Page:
“This is an experience,” I said to my friends, “that social media can’t fully capture.”

In the valley of stars

Pleasantly exhausted from the day’s activities, the Kodiak Mountain Resort provided the perfect end to our day. Located in Star Valley—appropriately named, I thought, as we marveled at the sparkling night sky—the lodge immediately revived our energy with hefty portions of slow-smoked barbecue and handcrafted drinks.

The next morning we hopped in the SUV to continue our trip north, but first, we stopped for a quick photo op in the town of Afton under the world’s largest elk-antler arch. At our next destination, the beautiful Palisades Reservoir in Alpine, we clipped into our cross-country skis and started out across the miles of trails at the base of the forested backcountry.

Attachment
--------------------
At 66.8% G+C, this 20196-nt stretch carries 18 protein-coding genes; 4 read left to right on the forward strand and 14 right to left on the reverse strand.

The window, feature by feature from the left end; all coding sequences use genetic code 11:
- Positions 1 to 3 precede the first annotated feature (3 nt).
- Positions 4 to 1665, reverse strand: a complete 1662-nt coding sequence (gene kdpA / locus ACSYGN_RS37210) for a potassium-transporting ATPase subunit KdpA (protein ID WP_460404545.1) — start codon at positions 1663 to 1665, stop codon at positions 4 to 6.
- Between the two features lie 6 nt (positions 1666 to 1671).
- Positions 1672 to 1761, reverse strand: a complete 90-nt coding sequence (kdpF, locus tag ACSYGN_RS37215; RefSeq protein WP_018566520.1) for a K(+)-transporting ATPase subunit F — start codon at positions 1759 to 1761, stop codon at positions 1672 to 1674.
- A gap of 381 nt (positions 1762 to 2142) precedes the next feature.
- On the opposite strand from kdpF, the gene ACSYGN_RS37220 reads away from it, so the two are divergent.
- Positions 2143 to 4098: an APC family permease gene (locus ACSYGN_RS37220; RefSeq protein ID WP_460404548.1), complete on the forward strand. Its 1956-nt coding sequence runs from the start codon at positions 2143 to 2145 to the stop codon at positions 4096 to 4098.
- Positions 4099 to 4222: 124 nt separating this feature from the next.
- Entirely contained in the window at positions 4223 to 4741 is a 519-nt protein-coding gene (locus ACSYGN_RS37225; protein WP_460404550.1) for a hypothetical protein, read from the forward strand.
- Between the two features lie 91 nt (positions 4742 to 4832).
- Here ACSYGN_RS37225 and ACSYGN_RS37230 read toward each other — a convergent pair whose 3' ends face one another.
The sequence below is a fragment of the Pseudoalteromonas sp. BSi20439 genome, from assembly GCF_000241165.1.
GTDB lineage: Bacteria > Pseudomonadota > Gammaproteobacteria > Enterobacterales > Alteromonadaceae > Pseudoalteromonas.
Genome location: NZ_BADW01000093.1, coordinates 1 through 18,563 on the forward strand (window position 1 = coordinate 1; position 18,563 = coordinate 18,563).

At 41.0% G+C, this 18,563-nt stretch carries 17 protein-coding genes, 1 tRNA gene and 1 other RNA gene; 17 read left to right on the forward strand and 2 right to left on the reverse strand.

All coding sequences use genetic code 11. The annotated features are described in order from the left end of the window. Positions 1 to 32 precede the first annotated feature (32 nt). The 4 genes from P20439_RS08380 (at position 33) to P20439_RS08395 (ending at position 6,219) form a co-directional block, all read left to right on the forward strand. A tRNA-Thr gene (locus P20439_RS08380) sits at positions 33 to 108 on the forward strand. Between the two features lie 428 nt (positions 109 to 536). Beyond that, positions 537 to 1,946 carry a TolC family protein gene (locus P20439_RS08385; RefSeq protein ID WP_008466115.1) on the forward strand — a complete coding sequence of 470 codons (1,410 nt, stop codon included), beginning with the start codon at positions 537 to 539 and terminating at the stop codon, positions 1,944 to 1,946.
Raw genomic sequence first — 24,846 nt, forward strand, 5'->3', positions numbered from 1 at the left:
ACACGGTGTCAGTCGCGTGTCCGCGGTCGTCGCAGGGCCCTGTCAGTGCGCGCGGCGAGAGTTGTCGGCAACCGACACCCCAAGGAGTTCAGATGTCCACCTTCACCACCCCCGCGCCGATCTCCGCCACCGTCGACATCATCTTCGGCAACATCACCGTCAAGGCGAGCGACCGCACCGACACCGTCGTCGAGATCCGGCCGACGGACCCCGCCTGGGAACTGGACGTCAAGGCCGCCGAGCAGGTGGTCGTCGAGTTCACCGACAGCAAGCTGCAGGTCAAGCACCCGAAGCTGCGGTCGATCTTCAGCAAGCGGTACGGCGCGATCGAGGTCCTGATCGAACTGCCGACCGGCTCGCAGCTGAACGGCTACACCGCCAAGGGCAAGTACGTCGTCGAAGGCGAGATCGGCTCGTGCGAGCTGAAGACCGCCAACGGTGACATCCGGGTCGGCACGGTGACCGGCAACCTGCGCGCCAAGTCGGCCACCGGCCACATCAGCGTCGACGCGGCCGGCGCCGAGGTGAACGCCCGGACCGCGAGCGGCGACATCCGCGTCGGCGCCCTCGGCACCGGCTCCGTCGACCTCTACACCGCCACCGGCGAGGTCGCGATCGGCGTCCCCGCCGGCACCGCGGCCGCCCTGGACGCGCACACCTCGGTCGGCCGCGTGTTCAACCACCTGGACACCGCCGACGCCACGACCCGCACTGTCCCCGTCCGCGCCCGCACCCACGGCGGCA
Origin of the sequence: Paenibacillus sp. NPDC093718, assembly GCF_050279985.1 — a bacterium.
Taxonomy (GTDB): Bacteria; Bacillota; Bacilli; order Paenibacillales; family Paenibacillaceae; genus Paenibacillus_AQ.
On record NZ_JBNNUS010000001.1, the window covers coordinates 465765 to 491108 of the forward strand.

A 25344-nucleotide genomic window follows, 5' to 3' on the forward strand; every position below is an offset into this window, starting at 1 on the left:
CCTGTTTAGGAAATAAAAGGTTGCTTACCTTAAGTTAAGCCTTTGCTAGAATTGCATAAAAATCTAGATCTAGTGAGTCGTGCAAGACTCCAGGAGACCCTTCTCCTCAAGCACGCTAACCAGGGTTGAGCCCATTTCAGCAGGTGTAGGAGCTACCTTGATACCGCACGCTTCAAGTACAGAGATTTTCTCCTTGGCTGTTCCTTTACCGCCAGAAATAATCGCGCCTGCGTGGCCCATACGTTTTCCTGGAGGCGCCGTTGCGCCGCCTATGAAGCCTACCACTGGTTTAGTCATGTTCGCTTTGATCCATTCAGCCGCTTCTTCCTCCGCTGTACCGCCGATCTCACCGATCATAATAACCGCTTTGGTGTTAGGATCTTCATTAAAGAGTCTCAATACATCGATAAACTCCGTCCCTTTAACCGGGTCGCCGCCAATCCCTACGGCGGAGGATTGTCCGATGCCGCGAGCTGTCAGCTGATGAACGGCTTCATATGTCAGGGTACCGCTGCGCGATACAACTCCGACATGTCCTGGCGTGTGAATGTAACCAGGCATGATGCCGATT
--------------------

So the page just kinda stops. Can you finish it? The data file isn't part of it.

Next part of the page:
Once again, we found ourselves surrounded by nature and unspoiled wilderness. Though the crisp snow crackled softly under our skis, a group of mule deer foraging on a hillside above us seemed unbothered. We could have spent hours in the peaceful lee of the mountains, but, with our next adventure beckoning, we made our way back to the trailhead.

As we continued our trip north to Grand Teton National Park, we were greeted by the namesake mountains, which cut an impressive silhouette against the bluebird afternoon. The area’s wildlife, part of the most diverse ecosystem in the country, provided ample photo opportunities, and we had a hard time pulling ourselves away from the beauty of the park.

As twilight ascended onto the valley, we settled into a small inn in Jackson nestled on a year-round creek. With another early morning ahead of us, we made short work of dinner and turned in for the night.